Employees who are medically incapacitated cannot hold their employers to ransom by remaining absent from work indefinitely or by dictating the terms on which they will return to work.
While employers are not bound to hold a position open indefinitely for an employee who is medically unfit to work, employers must have regard to their good faith obligations and their obligation to act as a fair and reasonable employer when terminating an employee’s employment on medical grounds.
The starting point for any justified dismissal is whether the employer’s actions, and how the employer acted, were what a fair and reasonable employer could have done in all the circumstances at the time the dismissal occurred. In applying this starting point to medical termination cases the
Employment Court has provided a number of principles that employers should take note of:
- Employees must be given a reasonable time to recover from injury or sickness;
- If the employer caused the employee’s injury or sickness, the employer may have an ongoing responsibility to take reasonable steps in the employee’s rehabilitation;
- Employers should carry out a reasonable enquiry into the circumstances of the illness. What is ‘reasonable’ will be influenced by the terms of the employment agreement, relevant policies, the nature of the position, the duration of the employment relationship, and so on.
- Employment is a ‘two way street’ – employees should be positively engaged with their employer regarding their condition and recovery.
In a case before the Employment Court an employee suffering from PTSD and a serious injury to his right shoulder and elbow was away from the workplace from 2 December 2014 until his employment was terminated on 8 December 2015. Throughout that period the employee’s doctor provided a series of non-specific medical certificates. The employer began its enquiry into the employee’s absence in late July 2015. A specialist occupational physician’s report, arranged by the employer in November 2015, concluded that it would be several more months before the employee could resume his duties. By 8 December 2015 the employer had reached the decision to terminate the employee’s employment on the grounds of medical incapacity.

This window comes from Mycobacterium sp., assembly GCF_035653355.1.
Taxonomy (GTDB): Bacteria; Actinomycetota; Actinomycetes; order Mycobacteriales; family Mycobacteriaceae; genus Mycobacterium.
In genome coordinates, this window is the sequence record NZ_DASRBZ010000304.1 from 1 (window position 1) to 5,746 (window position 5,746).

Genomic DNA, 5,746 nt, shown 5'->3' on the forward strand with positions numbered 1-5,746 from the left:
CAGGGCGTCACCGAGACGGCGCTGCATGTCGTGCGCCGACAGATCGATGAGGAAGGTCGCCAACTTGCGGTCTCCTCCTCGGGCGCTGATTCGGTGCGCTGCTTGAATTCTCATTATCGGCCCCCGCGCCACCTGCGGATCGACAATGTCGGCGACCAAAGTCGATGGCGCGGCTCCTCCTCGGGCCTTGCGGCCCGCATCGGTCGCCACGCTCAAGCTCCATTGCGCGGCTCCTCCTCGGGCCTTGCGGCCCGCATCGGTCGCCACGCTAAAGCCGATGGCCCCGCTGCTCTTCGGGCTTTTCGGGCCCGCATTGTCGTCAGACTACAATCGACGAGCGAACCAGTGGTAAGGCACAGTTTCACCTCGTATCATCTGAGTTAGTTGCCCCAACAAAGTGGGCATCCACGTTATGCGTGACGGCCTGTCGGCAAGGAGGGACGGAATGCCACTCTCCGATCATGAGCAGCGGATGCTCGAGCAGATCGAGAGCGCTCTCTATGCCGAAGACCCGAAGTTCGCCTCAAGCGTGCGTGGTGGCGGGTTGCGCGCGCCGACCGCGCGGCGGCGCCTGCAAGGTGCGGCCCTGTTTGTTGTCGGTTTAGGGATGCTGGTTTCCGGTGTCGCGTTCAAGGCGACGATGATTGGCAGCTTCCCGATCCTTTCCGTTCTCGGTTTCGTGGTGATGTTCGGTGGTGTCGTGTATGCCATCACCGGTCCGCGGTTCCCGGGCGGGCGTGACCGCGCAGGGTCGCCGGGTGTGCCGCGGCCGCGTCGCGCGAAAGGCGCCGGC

The Employment Court held it was open for the employer to commence its enquiries in July 2015 as the employee had already been absent for 7 months and had provided very limited information to the employer. It was not unreasonable for the employer to not consider the employee for light or alternative duties such as administration work given that the employer had limited administration roles available and those roles bore no relation to the employee’s usual duties. It was reasonable for the employer to have relied on the physician’s report and to discount the final medical certificate that said he would be fit to resume work in early February 2016. Ultimately the Employment Court held that the Employer had waited for reasonable amounts of time throughout the process, conducted a full and fair enquiry which allowed for feedback, and the dismissal was justified.
Take away points
Times of sickness and injury will always be challenging for employers that are balancing having to manage the business efficiently with treating the employee with dignity and fairness. Employers should seek as much information as possible to place themselves in an informed position before making any decisions. Employers would be wise to seek legal advice to ensure they follow a fair investigation and termination procedure.